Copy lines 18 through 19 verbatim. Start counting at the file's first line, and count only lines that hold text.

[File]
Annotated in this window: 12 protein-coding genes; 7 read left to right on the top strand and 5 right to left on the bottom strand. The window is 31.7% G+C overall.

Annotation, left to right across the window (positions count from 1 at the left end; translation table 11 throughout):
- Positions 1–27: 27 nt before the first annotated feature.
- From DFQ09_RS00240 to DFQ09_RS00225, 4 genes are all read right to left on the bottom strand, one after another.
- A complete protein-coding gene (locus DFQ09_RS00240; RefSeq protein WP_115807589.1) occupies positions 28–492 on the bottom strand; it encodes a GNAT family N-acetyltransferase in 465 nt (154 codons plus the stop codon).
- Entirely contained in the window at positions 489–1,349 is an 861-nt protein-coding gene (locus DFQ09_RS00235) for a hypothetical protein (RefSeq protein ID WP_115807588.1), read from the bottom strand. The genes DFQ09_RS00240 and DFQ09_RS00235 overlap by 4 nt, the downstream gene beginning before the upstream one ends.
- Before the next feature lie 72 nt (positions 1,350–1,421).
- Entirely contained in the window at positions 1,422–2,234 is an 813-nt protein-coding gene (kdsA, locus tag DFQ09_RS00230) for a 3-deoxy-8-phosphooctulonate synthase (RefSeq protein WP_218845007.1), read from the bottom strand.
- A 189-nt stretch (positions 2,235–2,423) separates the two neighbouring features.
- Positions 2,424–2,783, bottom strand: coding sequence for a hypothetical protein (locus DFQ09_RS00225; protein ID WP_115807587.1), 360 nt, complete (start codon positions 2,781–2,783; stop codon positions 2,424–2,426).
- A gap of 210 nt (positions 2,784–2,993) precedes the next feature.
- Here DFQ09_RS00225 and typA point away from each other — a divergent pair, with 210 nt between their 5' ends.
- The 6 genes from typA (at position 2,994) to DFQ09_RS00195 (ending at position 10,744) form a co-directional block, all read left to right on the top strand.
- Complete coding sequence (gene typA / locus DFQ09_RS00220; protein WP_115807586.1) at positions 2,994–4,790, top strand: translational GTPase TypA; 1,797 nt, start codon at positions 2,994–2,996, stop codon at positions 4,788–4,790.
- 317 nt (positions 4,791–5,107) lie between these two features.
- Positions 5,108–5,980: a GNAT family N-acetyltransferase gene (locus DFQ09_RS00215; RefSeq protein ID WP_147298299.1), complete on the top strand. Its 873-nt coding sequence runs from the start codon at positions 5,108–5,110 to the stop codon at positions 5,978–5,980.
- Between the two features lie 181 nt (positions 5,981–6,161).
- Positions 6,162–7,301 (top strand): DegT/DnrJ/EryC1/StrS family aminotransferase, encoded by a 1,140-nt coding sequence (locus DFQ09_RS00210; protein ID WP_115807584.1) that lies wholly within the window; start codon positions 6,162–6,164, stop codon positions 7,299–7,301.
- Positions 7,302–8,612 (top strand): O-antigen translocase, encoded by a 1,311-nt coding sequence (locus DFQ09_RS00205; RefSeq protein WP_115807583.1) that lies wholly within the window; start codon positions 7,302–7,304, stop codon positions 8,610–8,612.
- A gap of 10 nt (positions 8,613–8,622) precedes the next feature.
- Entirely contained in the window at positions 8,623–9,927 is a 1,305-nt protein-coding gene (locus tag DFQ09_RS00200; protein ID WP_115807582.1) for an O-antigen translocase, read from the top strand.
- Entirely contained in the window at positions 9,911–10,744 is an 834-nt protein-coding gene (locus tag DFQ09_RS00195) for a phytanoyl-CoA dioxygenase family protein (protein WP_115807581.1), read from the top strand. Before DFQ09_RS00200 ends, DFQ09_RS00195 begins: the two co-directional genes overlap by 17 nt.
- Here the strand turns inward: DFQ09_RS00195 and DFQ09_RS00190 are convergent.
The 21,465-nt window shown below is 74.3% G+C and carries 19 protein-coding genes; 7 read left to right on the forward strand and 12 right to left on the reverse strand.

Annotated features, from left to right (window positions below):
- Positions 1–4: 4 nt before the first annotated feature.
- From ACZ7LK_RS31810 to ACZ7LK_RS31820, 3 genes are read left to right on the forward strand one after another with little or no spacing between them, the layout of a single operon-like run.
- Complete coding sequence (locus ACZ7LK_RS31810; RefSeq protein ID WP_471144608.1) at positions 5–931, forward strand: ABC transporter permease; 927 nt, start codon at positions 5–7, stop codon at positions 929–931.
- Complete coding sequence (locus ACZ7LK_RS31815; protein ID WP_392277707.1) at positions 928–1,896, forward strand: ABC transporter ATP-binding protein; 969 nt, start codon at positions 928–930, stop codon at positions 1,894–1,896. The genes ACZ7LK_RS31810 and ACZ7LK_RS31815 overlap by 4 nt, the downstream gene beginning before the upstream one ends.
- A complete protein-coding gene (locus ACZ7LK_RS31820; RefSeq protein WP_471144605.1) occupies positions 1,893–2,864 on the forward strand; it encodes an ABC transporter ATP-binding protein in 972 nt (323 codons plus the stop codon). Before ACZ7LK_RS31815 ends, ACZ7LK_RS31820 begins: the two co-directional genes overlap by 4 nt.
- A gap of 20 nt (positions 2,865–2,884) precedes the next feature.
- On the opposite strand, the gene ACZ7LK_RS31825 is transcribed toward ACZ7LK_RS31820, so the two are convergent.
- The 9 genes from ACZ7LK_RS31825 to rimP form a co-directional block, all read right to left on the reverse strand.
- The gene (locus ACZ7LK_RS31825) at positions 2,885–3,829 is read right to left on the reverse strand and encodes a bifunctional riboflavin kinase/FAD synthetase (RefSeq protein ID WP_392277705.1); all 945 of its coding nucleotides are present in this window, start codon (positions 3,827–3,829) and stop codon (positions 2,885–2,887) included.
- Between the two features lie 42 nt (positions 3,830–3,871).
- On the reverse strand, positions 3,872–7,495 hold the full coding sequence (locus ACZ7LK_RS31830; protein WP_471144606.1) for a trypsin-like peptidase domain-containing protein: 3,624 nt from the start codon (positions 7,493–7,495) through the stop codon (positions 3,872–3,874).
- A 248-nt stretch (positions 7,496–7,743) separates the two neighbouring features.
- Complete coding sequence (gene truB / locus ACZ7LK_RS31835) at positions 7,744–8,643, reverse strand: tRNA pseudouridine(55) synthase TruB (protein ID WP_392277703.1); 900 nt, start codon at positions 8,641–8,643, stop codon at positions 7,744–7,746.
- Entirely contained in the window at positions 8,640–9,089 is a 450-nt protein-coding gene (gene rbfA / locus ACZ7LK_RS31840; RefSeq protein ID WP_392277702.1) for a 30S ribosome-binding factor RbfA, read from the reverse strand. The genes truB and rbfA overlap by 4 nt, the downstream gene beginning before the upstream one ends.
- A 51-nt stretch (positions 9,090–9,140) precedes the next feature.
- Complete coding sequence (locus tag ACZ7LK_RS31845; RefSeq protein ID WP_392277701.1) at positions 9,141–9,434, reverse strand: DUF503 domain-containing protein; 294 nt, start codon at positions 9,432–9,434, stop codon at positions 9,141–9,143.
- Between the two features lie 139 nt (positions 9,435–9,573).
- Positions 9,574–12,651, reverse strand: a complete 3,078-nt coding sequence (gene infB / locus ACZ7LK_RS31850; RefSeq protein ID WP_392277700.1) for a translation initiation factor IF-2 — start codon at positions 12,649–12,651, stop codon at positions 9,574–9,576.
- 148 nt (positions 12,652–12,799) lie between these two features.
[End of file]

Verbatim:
- Positions 6,162–7,301 (top strand): DegT/DnrJ/EryC1/StrS family aminotransferase, encoded by a 1,140-nt coding sequence (locus DFQ09_RS00210; protein ID WP_115807584.1) that lies wholly within the window; start codon positions 6,162–6,164, stop codon positions 7,299–7,301.
- Positions 7,302–8,612 (top strand): O-antigen translocase, encoded by a 1,311-nt coding sequence (locus DFQ09_RS00205; RefSeq protein WP_115807583.1) that lies wholly within the window; start codon positions 7,302–7,304, stop codon positions 8,610–8,612.